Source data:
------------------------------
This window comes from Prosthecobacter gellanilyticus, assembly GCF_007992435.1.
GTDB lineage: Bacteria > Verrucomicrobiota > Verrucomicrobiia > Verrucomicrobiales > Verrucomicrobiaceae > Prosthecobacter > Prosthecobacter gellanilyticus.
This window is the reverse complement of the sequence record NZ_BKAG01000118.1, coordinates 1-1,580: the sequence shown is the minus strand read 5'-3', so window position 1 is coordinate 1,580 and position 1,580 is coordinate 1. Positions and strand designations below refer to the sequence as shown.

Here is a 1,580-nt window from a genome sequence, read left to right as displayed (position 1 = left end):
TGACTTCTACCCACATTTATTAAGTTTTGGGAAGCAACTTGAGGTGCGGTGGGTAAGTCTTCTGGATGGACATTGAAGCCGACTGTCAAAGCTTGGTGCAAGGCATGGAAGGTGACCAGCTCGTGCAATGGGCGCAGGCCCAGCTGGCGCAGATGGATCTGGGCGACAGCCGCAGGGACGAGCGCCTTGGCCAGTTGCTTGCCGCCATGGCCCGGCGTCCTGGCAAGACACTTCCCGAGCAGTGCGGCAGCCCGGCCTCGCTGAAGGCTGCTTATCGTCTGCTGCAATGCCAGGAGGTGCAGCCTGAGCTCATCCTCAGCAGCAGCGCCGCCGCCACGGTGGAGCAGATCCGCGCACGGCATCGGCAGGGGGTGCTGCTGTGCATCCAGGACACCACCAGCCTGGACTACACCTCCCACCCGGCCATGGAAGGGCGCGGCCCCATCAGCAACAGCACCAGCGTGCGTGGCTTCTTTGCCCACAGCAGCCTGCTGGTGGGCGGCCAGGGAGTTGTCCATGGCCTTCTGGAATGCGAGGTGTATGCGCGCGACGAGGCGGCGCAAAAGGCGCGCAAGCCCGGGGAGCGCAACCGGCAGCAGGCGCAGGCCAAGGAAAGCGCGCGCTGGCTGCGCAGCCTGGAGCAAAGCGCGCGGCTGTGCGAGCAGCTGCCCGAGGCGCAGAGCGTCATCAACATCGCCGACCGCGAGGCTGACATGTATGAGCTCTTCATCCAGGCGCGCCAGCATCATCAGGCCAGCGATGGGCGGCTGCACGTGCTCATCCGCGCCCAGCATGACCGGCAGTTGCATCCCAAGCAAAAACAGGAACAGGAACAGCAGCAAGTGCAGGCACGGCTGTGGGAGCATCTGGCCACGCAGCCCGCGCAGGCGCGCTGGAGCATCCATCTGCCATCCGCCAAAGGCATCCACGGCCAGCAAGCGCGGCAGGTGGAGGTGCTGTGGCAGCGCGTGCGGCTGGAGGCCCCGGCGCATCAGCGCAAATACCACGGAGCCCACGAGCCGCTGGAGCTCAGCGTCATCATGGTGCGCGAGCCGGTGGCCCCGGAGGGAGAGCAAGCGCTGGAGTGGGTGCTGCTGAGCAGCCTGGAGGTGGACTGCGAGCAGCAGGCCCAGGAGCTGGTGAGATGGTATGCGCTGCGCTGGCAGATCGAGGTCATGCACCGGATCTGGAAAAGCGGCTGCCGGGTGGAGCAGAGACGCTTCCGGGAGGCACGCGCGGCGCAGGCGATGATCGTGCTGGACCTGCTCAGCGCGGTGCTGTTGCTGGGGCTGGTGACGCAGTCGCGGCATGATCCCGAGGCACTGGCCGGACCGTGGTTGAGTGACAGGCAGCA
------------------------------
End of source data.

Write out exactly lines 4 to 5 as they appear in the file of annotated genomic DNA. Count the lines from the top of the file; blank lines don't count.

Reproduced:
Here is a 1,580-nt window from a genome sequence, read left to right as displayed (position 1 = left end):
TGACTTCTACCCACATTTATTAAGTTTTGGGAAGCAACTTGAGGTGCGGTGGGTAAGTCTTCTGGATGGACATTGAAGCCGACTGTCAAAGCTTGGTGCAAGGCATGGAAGGTGACCAGCTCGTGCAATGGGCGCAGGCCCAGCTGGCGCAGATGGATCTGGGCGACAGCCGCAGGGACGAGCGCCTTGGCCAGTTGCTTGCCGCCATGGCCCGGCGTCCTGGCAAGACACTTCCCGAGCAGTGCGGCAGCCCGGCCTCGCTGAAGGCTGCTTATCGTCTGCTGCAATGCCAGGAGGTGCAGCCTGAGCTCATCCTCAGCAGCAGCGCCGCCGCCACGGTGGAGCAGATCCGCGCACGGCATCGGCAGGGGGTGCTGCTGTGCATCCAGGACACCACCAGCCTGGACTACACCTCCCACCCGGCCATGGAAGGGCGCGGCCCCATCAGCAACAGCACCAGCGTGCGTGGCTTCTTTGCCCACAGCAGCCTGCTGGTGGGCGGCCAGGGAGTTGTCCATGGCCTTCTGGAATGCGAGGTGTATGCGCGCGACGAGGCGGCGCAAAAGGCGCGCAAGCCCGGGGAGCGCAACCGGCAGCAGGCGCAGGCCAAGGAAAGCGCGCGCTGGCTGCGCAGCCTGGAGCAAAGCGCGCGGCTGTGCGAGCAGCTGCCCGAGGCGCAGAGCGTCATCAACATCGCCGACCGCGAGGCTGACATGTATGAGCTCTTCATCCAGGCGCGCCAGCATCATCAGGCCAGCGATGGGCGGCTGCACGTGCTCATCCGCGCCCAGCATGACCGGCAGTTGCATCCCAAGCAAAAACAGGAACAGGAACAGCAGCAAGTGCAGGCACGGCTGTGGGAGCATCTGGCCACGCAGCCCGCGCAGGCGCGCTGGAGCATCCATCTGCCATCCGCCAAAGGCATCCACGGCCAGCAAGCGCGGCAGGTGGAGGTGCTGTGGCAGCGCGTGCGGCTGGAGGCCCCGGCGCATCAGCGCAAATACCACGGAGCCCACGAGCCGCTGGAGCTCAGCGTCATCATGGTGCGCGAGCCGGTGGCCCCGGAGGGAGAGCAAGCGCTGGAGTGGGTGCTGCTGAGCAGCCTGGAGGTGGACTGCGAGCAGCAGGCCCAGGAGCTGGTGAGATGGTATGCGCTGCGCTGGCAGATCGAGGTCATGCACCGGATCTGGAAAAGCGGCTGCCGGGTGGAGCAGAGACGCTTCCGGGAGGCACGCGCGGCGCAGGCGATGATCGTGCTGGACCTGCTCAGCGCGGTGCTGTTGCTGGGGCTGGTGACGCAGTCGCGGCATGATCCCGAGGCACTGGCCGGACCGTGGTTGAGTGACAGGCAGCA